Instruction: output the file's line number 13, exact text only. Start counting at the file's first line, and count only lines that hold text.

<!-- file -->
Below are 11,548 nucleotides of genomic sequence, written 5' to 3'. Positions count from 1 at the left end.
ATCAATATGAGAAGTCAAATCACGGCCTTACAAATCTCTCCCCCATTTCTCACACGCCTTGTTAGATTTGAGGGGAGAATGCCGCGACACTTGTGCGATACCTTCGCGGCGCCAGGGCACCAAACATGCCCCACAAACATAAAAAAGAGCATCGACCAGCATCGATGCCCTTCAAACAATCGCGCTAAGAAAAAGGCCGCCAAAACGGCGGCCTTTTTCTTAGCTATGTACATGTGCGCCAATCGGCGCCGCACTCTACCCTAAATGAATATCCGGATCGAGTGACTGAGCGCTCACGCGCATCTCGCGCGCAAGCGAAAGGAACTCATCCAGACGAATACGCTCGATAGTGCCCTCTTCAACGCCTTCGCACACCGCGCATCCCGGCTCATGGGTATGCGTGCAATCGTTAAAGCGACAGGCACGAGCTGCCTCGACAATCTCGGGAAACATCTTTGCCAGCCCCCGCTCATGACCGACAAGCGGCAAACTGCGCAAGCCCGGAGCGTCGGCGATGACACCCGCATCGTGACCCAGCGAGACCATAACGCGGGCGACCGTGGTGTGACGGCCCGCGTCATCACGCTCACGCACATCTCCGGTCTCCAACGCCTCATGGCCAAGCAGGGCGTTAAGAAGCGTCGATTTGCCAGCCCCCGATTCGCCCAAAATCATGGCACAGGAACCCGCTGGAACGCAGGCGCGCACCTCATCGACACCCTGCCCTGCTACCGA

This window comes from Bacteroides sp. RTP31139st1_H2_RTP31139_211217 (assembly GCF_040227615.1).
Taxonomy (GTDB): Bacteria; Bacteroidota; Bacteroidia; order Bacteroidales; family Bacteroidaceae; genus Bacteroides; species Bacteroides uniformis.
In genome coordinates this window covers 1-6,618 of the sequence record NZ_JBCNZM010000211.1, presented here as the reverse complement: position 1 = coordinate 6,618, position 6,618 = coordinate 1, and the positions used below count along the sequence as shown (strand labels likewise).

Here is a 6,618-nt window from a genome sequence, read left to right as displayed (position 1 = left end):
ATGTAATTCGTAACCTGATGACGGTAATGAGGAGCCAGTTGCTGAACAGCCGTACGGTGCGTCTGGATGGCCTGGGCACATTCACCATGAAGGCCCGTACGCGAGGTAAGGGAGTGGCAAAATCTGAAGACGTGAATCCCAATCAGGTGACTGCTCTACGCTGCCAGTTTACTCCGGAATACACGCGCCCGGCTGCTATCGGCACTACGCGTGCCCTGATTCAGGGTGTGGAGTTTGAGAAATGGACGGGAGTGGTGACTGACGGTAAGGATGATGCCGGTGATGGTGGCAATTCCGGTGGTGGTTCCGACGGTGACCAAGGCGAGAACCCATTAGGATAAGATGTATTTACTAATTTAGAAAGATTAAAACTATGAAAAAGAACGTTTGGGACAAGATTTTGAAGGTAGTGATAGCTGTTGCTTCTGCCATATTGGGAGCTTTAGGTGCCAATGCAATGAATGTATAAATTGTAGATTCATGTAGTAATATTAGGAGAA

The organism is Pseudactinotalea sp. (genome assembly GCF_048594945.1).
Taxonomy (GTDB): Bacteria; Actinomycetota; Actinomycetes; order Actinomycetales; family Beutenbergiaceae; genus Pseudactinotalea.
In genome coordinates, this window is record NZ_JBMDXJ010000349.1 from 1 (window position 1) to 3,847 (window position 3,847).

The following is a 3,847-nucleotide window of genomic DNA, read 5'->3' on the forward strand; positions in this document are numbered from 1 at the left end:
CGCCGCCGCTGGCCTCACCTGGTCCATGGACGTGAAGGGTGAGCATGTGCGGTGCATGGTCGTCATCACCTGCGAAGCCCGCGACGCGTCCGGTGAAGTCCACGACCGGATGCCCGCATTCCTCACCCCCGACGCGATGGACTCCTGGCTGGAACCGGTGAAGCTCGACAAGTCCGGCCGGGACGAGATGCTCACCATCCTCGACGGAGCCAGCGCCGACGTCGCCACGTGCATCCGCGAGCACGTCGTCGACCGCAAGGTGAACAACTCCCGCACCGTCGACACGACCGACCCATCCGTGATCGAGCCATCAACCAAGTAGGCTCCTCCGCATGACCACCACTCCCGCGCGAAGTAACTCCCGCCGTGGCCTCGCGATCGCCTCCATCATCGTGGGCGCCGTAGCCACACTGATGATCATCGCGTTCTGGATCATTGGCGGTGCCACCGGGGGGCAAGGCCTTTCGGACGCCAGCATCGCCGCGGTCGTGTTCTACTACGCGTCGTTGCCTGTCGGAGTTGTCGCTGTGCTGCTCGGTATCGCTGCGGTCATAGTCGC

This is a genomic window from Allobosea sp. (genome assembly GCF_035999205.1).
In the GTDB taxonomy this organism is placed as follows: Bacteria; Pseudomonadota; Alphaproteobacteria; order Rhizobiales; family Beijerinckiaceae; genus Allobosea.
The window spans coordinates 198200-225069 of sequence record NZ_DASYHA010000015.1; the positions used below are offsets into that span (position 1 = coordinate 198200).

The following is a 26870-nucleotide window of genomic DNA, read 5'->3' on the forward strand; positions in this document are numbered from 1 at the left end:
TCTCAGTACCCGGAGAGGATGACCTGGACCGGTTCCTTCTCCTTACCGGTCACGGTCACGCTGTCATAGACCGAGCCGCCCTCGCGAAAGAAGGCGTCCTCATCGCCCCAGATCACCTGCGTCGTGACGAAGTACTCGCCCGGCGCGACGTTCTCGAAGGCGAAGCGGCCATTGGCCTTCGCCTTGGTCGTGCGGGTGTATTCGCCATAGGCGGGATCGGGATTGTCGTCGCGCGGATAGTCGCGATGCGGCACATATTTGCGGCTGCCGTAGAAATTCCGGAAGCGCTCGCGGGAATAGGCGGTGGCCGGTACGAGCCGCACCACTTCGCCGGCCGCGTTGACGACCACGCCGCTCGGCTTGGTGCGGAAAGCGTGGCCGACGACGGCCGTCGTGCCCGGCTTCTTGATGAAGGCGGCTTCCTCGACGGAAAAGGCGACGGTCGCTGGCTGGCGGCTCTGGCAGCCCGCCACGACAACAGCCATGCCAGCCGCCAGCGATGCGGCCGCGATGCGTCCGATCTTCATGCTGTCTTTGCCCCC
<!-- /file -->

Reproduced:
This is a genomic window from Allobosea sp. (genome assembly GCF_035999205.1).